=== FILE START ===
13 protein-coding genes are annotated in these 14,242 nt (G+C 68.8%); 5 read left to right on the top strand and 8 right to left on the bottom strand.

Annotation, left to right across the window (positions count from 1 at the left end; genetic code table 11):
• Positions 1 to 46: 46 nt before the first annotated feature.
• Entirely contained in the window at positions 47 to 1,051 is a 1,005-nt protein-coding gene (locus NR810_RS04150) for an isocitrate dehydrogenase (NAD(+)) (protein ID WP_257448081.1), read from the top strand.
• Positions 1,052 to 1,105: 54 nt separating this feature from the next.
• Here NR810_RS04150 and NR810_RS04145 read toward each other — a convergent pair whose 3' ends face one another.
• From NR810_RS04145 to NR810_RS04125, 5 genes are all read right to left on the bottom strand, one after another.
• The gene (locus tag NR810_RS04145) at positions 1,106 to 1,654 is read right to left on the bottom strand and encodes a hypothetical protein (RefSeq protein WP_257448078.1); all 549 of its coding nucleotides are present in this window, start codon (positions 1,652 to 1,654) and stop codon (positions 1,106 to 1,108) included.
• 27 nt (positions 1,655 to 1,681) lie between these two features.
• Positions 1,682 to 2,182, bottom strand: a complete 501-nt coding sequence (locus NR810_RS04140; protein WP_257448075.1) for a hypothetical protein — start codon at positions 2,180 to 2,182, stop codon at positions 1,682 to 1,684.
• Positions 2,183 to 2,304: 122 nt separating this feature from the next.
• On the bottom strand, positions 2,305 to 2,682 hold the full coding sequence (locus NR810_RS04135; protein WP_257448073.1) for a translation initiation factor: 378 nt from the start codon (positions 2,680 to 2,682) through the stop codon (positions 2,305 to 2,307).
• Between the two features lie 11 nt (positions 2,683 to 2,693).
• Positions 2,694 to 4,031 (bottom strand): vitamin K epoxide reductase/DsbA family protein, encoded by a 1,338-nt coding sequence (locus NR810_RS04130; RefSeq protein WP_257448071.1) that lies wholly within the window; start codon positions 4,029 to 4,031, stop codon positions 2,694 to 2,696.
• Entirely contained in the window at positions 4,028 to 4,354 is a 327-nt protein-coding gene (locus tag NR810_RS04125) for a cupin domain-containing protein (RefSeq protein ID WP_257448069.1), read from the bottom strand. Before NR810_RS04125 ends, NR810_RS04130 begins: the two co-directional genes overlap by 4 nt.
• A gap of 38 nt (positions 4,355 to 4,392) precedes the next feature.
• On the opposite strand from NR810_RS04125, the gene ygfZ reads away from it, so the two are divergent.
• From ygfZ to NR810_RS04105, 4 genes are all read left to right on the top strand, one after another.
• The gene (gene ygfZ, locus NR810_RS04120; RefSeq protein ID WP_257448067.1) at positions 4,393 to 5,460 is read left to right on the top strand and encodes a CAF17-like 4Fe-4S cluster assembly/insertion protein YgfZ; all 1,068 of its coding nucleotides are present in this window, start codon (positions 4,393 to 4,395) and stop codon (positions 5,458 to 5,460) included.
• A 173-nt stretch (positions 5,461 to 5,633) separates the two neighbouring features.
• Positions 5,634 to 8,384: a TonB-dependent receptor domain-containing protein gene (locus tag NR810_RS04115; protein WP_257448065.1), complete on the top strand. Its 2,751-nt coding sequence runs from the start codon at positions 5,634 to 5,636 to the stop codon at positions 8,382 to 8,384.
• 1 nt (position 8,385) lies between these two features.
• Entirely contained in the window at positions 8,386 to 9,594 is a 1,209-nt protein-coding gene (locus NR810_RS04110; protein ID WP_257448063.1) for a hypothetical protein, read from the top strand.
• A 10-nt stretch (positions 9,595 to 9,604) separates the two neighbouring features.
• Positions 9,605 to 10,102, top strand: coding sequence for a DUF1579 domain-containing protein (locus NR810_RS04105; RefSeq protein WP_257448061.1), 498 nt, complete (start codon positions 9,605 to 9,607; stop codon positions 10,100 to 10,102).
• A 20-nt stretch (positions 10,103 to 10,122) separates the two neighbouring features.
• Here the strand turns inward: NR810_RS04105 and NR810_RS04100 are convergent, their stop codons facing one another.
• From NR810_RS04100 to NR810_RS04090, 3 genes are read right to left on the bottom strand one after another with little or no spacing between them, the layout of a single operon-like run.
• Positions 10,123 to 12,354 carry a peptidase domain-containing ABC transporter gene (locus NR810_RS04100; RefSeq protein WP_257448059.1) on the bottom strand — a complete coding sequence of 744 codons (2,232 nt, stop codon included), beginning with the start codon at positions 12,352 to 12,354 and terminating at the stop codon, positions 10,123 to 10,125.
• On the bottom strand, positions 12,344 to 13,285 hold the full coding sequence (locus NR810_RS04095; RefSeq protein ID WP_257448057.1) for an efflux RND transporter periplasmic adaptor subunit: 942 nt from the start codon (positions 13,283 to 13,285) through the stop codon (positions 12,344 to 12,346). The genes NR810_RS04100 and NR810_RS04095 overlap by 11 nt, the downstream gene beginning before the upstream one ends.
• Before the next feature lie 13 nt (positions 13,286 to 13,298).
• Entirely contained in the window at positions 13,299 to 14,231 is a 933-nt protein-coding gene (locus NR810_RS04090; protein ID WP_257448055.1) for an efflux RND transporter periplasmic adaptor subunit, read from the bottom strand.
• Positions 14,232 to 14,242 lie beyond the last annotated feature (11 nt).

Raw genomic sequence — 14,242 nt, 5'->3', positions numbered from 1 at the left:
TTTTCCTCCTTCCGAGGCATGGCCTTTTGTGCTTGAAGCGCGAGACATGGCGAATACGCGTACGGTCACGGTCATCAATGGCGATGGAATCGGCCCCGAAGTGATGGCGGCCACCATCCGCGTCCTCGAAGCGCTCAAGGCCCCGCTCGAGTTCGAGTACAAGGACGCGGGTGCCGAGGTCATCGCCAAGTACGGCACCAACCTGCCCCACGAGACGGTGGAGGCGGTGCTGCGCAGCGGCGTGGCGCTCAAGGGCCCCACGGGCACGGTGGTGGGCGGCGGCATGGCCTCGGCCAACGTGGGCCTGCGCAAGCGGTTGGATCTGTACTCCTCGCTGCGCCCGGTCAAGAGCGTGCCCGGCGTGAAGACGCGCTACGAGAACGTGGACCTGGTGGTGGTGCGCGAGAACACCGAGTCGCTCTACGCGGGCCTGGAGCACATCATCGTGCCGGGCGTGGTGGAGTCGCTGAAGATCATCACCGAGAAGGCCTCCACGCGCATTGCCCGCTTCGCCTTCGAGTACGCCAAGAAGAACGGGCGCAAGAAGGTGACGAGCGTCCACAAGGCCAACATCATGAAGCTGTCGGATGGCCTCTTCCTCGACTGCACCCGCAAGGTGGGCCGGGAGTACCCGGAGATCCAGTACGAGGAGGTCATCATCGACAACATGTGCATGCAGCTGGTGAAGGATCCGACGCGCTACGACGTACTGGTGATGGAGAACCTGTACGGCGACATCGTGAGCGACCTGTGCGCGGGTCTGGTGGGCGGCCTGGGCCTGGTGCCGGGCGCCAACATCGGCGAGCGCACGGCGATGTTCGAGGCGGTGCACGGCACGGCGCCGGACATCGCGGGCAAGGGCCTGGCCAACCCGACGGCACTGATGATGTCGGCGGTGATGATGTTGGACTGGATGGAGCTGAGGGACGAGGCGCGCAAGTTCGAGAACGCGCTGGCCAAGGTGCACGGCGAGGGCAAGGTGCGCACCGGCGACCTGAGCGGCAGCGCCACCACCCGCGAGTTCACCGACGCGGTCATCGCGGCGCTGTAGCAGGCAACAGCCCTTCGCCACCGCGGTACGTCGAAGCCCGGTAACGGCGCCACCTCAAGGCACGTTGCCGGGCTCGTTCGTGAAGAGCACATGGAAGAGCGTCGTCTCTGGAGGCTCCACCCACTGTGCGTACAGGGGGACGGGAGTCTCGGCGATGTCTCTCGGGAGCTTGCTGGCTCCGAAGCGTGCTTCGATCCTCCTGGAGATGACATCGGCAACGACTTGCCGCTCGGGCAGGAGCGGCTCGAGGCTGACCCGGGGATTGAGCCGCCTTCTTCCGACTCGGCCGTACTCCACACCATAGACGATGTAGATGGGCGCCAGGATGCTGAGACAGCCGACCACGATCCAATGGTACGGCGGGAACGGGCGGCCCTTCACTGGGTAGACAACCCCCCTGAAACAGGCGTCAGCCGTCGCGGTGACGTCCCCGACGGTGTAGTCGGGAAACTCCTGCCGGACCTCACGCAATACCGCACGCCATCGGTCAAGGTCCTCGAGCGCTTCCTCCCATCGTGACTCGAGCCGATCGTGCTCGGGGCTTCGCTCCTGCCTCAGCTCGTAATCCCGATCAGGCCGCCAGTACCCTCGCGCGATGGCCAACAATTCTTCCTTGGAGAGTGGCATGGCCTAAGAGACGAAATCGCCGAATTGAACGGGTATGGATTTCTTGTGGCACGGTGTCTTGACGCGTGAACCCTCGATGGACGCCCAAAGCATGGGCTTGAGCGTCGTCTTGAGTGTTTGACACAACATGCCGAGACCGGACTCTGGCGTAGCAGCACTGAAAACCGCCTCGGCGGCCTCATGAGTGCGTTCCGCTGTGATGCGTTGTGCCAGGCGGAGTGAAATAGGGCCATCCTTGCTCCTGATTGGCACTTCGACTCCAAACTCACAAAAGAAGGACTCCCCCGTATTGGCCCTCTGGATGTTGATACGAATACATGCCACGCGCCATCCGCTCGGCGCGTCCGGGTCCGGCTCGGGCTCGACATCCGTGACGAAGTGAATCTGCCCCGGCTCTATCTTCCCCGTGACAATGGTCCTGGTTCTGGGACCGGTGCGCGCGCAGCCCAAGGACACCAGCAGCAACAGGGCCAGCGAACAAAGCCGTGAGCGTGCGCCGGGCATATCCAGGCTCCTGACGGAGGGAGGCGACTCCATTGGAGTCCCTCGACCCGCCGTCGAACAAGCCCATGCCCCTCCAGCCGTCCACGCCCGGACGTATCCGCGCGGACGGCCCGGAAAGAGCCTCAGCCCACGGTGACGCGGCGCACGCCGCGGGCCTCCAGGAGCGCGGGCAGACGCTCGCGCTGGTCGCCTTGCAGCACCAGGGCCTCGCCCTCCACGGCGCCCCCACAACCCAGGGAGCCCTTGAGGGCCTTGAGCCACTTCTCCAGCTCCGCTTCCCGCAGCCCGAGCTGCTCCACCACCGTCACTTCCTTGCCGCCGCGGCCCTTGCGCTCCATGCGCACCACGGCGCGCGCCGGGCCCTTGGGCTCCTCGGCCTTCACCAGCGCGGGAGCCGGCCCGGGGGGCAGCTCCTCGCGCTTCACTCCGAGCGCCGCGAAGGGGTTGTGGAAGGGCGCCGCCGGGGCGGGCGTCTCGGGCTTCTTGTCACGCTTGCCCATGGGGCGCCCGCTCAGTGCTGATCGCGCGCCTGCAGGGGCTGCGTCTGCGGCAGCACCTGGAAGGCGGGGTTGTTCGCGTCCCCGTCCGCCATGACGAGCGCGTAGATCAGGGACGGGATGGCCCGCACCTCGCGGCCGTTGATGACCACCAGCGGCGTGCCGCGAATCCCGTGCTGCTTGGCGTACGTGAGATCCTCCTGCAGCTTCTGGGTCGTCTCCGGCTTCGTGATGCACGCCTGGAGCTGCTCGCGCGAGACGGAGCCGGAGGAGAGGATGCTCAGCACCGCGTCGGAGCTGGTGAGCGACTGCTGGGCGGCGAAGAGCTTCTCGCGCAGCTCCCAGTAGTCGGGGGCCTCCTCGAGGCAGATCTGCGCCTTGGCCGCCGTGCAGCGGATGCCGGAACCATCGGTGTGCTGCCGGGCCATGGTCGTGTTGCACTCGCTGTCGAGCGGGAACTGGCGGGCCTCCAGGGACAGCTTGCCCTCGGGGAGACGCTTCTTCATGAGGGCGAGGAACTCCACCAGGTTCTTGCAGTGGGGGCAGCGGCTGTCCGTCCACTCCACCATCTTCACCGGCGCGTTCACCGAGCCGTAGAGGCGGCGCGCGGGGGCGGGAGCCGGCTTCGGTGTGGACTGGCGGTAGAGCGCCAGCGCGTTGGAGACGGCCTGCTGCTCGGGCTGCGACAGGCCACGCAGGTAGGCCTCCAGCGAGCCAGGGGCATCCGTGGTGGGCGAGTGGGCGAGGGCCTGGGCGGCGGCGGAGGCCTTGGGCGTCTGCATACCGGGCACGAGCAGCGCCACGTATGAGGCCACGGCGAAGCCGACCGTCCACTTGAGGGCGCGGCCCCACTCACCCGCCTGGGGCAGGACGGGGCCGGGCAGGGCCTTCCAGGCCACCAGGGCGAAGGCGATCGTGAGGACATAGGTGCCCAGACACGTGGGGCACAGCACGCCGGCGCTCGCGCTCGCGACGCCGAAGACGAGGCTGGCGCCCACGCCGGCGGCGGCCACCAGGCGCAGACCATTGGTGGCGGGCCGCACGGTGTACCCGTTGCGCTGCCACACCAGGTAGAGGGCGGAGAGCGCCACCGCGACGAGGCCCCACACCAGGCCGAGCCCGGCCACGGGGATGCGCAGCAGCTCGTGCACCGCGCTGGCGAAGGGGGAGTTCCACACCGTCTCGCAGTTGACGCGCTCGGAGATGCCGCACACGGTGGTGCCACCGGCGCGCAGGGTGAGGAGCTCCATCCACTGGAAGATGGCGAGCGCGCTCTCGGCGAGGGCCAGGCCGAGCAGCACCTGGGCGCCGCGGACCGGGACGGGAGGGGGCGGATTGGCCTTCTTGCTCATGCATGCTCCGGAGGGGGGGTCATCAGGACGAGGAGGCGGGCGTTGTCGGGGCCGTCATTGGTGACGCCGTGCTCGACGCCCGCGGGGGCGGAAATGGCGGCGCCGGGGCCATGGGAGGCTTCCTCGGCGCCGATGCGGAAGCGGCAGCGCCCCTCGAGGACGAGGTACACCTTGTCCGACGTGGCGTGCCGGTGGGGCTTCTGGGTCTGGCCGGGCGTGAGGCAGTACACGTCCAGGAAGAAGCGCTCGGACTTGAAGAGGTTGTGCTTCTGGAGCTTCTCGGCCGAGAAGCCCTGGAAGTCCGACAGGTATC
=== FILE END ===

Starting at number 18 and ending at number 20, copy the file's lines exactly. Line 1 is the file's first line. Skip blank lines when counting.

• From ygfZ to NR810_RS04105, 4 genes are all read left to right on the top strand, one after another.
• The gene (gene ygfZ, locus NR810_RS04120; RefSeq protein ID WP_257448067.1) at positions 4,393 to 5,460 is read left to right on the top strand and encodes a CAF17-like 4Fe-4S cluster assembly/insertion protein YgfZ; all 1,068 of its coding nucleotides are present in this window, start codon (positions 4,393 to 4,395) and stop codon (positions 5,458 to 5,460) included.
• A 173-nt stretch (positions 5,461 to 5,633) separates the two neighbouring features.